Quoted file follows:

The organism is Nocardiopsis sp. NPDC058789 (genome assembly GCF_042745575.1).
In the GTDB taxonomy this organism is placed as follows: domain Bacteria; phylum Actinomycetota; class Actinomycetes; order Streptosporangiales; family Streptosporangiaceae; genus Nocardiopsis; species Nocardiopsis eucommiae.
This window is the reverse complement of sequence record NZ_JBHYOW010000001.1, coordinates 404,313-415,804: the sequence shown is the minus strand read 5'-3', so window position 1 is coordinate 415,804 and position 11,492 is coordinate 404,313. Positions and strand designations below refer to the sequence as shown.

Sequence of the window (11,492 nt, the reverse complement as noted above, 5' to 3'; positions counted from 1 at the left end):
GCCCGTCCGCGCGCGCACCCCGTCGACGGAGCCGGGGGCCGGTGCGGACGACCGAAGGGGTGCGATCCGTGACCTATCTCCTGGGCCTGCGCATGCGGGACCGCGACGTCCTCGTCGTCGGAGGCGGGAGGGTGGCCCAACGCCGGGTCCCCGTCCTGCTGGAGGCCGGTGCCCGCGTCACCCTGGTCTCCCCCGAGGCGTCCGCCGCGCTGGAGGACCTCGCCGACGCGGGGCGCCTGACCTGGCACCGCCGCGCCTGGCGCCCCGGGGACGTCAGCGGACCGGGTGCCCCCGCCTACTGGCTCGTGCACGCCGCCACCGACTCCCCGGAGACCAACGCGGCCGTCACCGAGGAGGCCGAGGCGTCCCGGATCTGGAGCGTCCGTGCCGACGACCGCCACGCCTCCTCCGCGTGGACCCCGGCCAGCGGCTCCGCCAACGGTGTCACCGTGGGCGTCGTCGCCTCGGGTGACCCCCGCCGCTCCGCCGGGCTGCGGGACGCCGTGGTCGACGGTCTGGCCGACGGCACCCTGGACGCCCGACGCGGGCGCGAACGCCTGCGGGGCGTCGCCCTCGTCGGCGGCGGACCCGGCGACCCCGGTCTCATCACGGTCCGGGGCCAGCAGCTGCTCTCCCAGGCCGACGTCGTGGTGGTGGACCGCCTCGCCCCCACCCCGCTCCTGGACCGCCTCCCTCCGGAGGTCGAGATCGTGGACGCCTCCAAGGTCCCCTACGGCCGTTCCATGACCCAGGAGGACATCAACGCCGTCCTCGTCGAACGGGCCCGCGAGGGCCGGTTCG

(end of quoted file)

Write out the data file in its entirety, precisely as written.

The organism is Nocardiopsis sp. NPDC058789 (genome assembly GCF_042745575.1).
In the GTDB taxonomy this organism is placed as follows: domain Bacteria; phylum Actinomycetota; class Actinomycetes; order Streptosporangiales; family Streptosporangiaceae; genus Nocardiopsis; species Nocardiopsis eucommiae.
This window is the reverse complement of sequence record NZ_JBHYOW010000001.1, coordinates 404,313-415,804: the sequence shown is the minus strand read 5'-3', so window position 1 is coordinate 415,804 and position 11,492 is coordinate 404,313. Positions and strand designations below refer to the sequence as shown.

Sequence of the window (11,492 nt, the reverse complement as noted above, 5' to 3'; positions counted from 1 at the left end):
GCCCGTCCGCGCGCGCACCCCGTCGACGGAGCCGGGGGCCGGTGCGGACGACCGAAGGGGTGCGATCCGTGACCTATCTCCTGGGCCTGCGCATGCGGGACCGCGACGTCCTCGTCGTCGGAGGCGGGAGGGTGGCCCAACGCCGGGTCCCCGTCCTGCTGGAGGCCGGTGCCCGCGTCACCCTGGTCTCCCCCGAGGCGTCCGCCGCGCTGGAGGACCTCGCCGACGCGGGGCGCCTGACCTGGCACCGCCGCGCCTGGCGCCCCGGGGACGTCAGCGGACCGGGTGCCCCCGCCTACTGGCTCGTGCACGCCGCCACCGACTCCCCGGAGACCAACGCGGCCGTCACCGAGGAGGCCGAGGCGTCCCGGATCTGGAGCGTCCGTGCCGACGACCGCCACGCCTCCTCCGCGTGGACCCCGGCCAGCGGCTCCGCCAACGGTGTCACCGTGGGCGTCGTCGCCTCGGGTGACCCCCGCCGCTCCGCCGGGCTGCGGGACGCCGTGGTCGACGGTCTGGCCGACGGCACCCTGGACGCCCGACGCGGGCGCGAACGCCTGCGGGGCGTCGCCCTCGTCGGCGGCGGACCCGGCGACCCCGGTCTCATCACGGTCCGGGGCCAGCAGCTGCTCTCCCAGGCCGACGTCGTGGTGGTGGACCGCCTCGCCCCCACCCCGCTCCTGGACCGCCTCCCTCCGGAGGTCGAGATCGTGGACGCCTCCAAGGTCCCCTACGGCCGTTCCATGACCCAGGAGGACATCAACGCCGTCCTCGTCGAACGGGCCCGCGAGGGCCGGTTCG